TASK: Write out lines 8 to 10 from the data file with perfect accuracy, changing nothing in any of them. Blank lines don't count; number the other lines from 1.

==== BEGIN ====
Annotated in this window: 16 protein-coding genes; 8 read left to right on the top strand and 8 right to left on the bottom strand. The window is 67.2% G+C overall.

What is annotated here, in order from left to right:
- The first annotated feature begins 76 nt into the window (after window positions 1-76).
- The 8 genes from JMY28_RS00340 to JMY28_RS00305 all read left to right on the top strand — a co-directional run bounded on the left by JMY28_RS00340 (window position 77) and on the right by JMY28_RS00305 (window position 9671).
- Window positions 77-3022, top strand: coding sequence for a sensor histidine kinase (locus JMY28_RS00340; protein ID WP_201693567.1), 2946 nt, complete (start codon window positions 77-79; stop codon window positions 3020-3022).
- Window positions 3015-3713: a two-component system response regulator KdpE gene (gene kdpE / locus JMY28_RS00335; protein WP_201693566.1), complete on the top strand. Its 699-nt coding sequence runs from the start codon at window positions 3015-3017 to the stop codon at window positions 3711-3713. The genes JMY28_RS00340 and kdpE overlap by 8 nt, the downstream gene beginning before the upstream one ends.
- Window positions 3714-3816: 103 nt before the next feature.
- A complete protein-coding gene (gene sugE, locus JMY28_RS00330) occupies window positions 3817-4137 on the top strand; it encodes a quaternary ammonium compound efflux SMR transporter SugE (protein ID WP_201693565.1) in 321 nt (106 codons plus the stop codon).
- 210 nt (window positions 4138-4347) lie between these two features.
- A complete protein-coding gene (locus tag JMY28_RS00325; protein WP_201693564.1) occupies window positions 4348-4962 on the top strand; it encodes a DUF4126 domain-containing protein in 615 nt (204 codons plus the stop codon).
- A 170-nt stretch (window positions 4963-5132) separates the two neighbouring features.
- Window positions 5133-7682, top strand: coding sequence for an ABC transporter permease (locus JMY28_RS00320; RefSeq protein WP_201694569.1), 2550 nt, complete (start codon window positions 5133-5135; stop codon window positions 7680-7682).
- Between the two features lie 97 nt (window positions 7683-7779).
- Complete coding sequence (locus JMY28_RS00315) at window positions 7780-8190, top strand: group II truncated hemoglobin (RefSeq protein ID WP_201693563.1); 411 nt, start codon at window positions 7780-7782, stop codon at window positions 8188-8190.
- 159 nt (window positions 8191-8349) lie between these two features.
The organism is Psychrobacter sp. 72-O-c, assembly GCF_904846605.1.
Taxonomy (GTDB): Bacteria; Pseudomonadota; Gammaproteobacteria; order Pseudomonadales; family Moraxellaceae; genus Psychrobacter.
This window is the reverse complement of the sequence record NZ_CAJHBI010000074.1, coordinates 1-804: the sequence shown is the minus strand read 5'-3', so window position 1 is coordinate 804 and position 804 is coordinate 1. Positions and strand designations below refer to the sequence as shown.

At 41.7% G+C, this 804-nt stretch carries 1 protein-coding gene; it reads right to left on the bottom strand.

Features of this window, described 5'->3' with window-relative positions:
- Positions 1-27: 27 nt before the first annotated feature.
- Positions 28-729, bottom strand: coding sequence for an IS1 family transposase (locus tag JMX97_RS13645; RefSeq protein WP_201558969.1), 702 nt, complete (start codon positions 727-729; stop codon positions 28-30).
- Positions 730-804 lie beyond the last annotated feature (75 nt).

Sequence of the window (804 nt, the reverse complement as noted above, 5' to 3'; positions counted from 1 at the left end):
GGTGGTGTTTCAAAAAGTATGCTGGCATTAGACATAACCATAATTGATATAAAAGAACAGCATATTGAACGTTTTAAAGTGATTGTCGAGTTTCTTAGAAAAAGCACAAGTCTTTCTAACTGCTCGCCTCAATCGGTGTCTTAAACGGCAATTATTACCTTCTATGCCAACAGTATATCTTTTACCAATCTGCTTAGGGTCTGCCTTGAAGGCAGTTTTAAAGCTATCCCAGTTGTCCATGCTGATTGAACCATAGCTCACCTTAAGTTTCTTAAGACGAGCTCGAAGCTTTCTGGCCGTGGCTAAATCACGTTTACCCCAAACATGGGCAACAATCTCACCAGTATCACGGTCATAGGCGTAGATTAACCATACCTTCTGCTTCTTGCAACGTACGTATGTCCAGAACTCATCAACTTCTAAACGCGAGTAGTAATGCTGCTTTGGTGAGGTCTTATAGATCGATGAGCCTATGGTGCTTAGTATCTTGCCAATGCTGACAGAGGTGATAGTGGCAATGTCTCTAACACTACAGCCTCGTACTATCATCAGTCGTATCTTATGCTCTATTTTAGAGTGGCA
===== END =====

- A complete protein-coding gene (gene sugE, locus JMY28_RS00330) occupies window positions 3817-4137 on the top strand; it encodes a quaternary ammonium compound efflux SMR transporter SugE (protein ID WP_201693565.1) in 321 nt (106 codons plus the stop codon).
- 210 nt (window positions 4138-4347) lie between these two features.
- A complete protein-coding gene (locus tag JMY28_RS00325; protein WP_201693564.1) occupies window positions 4348-4962 on the top strand; it encodes a DUF4126 domain-containing protein in 615 nt (204 codons plus the stop codon).